As many people know, I am fairly active with hurricane relief efforts. I was once patched in to someone overseas via a satellite telephone. The young man was in dire need because his insulin pump broke while he was moving out of his home to avoid the rushing waters. He worked for a company here in the USA and they reached out while they were on the phone with him.
I asked them to translate and see if the man had insulin and syringes. When they told me indeed he had them, I asked why doesn’t he just give himself a shot. They translated and stated that he would do just that. I can not emphasize how true that story is and it scared me to no end while it was happening. It’s my hope that it was just so much happening so fast that the thought just did not enter his mind but he did not know that an injection could work. But if it was the fact that he was not ready to use something else……that’s a problem…..and it could have been the cause of serious consequences.
I also read many times on-line how lost people become because “a disaster” happens and their management tools become unusable. Many have stated they would not even try certain diabetes management products because they are so afraid of what could happen. Let’s look at both sides of this discussion.
In 2017, the most recent data from the National Highway Traffic Safety Administration (NHTSA), over 37,000 people were killed in car accidents. Does that mean we would not drive in a car again? Maybe, to some. But for the most part we get in and out of our car countless times a year not thinking once that here would be an accident or a mechanical failure in the car, do we?
Insulin pumps and CGMs are machinery. But as so many say regarding their diabetes devices, “when they work, nothing is better”. Just as in how lost we would be without cars, it is certainly better when they work. Not unlike diabetes management tools. But also know this; I would be hard-pressed to name any machinery that will not, at some time or another, fail. That statement is not to scare you—-it is to make sure you’re ready.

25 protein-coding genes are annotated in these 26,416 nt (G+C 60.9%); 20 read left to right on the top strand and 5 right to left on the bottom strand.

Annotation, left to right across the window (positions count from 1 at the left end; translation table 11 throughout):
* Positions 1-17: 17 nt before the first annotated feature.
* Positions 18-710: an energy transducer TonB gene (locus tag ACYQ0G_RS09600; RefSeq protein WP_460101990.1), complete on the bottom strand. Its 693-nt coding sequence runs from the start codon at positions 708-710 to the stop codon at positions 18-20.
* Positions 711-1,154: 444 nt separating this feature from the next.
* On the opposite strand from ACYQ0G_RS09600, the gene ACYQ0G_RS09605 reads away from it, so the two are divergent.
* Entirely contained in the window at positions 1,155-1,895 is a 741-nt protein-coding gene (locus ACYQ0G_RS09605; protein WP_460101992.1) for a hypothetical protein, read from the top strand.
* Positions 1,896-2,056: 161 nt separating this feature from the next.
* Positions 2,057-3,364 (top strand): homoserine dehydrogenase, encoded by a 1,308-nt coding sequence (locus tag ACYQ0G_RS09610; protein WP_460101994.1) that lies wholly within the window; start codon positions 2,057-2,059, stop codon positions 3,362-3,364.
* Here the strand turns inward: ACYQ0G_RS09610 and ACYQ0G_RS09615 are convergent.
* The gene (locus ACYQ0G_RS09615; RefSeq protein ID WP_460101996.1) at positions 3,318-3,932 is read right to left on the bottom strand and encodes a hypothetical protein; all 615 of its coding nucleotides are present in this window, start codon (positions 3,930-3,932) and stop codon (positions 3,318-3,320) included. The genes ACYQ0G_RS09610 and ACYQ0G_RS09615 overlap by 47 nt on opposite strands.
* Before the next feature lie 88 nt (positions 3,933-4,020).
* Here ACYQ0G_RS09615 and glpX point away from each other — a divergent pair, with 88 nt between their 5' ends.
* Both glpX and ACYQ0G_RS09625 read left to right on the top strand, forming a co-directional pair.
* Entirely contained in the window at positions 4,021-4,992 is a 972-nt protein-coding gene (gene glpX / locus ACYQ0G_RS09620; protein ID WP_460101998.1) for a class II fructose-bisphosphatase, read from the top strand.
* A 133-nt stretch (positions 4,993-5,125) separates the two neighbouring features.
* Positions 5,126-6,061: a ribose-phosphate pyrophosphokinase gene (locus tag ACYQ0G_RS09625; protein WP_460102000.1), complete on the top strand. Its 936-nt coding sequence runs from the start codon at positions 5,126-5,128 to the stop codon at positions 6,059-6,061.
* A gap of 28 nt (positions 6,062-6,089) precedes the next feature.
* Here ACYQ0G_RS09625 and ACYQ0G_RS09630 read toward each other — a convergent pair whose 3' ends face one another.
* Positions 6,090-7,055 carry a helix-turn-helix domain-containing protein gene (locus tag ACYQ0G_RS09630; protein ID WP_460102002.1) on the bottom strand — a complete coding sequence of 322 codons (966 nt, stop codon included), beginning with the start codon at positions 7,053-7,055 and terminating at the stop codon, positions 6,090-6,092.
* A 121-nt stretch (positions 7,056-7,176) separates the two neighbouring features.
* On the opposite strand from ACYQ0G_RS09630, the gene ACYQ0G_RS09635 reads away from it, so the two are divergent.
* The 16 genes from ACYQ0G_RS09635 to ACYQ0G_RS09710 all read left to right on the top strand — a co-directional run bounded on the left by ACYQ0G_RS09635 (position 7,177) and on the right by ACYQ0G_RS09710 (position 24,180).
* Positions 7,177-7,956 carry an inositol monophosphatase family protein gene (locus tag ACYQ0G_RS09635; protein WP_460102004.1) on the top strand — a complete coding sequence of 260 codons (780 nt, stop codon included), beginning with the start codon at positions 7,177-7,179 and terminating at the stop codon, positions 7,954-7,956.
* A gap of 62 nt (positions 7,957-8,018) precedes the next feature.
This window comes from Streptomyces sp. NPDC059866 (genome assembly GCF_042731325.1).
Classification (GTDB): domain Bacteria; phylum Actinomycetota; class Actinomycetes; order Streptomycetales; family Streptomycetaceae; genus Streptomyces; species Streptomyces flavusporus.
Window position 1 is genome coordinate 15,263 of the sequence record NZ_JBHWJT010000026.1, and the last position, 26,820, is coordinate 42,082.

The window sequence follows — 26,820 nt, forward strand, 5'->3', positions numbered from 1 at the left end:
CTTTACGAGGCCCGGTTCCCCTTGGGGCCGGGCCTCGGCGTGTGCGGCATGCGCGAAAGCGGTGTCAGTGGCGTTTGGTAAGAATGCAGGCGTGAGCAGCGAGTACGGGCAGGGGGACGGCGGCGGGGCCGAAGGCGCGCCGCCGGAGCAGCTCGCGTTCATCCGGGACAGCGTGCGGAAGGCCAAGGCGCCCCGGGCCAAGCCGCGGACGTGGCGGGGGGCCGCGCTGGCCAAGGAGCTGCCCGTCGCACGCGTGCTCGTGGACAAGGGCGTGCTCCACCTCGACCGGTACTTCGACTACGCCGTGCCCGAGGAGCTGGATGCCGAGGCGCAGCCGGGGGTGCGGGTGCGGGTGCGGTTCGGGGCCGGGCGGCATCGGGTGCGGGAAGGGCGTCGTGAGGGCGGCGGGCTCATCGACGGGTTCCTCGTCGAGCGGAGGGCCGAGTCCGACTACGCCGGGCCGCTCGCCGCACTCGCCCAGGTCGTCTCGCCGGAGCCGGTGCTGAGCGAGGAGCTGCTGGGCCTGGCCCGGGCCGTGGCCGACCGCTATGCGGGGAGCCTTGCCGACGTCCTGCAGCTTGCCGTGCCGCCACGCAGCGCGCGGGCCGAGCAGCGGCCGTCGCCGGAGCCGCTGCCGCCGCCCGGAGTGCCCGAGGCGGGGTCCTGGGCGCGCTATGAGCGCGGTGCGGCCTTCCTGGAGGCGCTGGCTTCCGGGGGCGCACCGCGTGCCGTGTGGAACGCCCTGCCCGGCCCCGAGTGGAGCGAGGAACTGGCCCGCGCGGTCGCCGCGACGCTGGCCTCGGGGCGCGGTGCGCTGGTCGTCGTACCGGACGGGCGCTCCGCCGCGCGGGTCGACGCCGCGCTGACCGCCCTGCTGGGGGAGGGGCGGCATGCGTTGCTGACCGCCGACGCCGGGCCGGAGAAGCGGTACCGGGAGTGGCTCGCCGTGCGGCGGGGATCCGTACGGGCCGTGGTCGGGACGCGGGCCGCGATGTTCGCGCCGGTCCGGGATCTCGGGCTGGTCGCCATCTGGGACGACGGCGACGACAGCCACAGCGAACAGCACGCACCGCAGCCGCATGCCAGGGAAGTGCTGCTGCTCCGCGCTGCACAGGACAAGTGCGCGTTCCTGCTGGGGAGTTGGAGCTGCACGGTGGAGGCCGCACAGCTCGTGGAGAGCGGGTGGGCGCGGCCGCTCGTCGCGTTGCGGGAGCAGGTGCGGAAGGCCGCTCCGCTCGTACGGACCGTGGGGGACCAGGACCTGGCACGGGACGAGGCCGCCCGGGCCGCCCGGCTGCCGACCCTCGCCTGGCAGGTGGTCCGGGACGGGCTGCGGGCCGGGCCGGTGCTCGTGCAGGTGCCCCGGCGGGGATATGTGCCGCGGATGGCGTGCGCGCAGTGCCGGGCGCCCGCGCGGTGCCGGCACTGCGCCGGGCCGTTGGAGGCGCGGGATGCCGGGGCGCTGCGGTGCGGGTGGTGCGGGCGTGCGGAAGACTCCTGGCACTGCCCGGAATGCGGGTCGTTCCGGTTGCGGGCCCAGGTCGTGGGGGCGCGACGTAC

Ask yourself, what is my back up plan? What will happen when the insulin pump malfunctions? Has your child even used an insulin pen before? Have they even seen one? Do not wait until it is time to use something for the first time that your child is being introduced for the first time. I’m of the belief that back-up devices should be introduced, and even used, prior to that pump or cgm breaking….know this….they will break.
And the most important thing to remember when a device breaks is that your child will closely mirror you. If you are not running all around in a crazy panic, chances are your child will not either. How many times do the local fire departments share that you should be prepared when a fire hits your home?
When something went wrong with our kids’ diabetes devices (and I so strongly credit Jill, my wife, for this) the plan was rehearsed and ready. Back up plans even had back up plans. The kids were not panicked or freaked out because something different had to be utilized. Three different roads can get you home, your only lost if you have not tried them
Take the time to work through scenarios of what to do before they happen with all those who care for your child with diabetes. That way when they things are ‘flipped apple-carted” your response and actions will be second nature. Things break, they do, keep the catastrophe level by being ready. Keep your children calm by staying calm. Be calm by being prepared.
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0 thoughts on “Machines Break…..Be Careful of the Image Your Child Sees”
Rick Phillips says:
A young woman I know who uses insulin sad she would refuse to ever give herself an injection. I was flabbergasted. I never heard of such a thing. I asked did she have a backup pump? No. Then what will you do it the pump stops on Friday evening. I will go without insulin for three days until I get a new pump she said. Oh I was like what? Yes she said. Then I asked the important question, can I have you insulin if you die before me? 🙂
Lesson in real life.